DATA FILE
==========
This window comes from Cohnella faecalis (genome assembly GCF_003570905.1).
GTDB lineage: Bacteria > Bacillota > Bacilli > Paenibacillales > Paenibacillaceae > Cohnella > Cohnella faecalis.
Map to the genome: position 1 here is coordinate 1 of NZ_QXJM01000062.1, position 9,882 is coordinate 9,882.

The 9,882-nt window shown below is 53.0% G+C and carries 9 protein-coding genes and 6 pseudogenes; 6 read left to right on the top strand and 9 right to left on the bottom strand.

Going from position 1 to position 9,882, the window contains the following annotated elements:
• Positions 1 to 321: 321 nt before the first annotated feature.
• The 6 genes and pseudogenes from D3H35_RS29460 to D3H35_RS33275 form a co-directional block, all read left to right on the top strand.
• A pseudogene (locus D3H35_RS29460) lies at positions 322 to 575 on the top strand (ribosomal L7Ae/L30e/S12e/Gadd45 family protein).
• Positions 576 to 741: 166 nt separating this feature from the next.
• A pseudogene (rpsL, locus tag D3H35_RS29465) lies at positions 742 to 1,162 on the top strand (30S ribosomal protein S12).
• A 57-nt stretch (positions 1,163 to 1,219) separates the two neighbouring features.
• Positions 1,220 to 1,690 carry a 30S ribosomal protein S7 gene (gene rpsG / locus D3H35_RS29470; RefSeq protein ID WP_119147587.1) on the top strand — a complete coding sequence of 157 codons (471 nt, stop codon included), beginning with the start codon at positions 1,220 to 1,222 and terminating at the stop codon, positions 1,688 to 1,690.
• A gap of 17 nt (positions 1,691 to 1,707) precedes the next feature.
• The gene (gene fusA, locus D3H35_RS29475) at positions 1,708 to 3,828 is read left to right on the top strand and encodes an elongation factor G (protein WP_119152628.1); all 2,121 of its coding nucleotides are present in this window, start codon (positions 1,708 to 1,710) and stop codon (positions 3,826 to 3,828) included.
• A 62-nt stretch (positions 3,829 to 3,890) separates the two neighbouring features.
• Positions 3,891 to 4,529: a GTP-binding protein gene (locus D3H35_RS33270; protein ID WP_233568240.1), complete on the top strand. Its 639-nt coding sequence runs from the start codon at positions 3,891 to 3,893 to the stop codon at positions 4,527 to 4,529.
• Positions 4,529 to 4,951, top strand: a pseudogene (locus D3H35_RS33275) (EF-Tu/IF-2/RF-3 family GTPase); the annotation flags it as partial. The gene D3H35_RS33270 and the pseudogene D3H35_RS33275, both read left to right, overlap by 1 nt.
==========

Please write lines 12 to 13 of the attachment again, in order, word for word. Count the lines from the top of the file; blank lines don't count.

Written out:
• Positions 1,220 to 1,690 carry a 30S ribosomal protein S7 gene (gene rpsG / locus D3H35_RS29470; RefSeq protein ID WP_119147587.1) on the top strand — a complete coding sequence of 157 codons (471 nt, stop codon included), beginning with the start codon at positions 1,220 to 1,222 and terminating at the stop codon, positions 1,688 to 1,690.
• A gap of 17 nt (positions 1,691 to 1,707) precedes the next feature.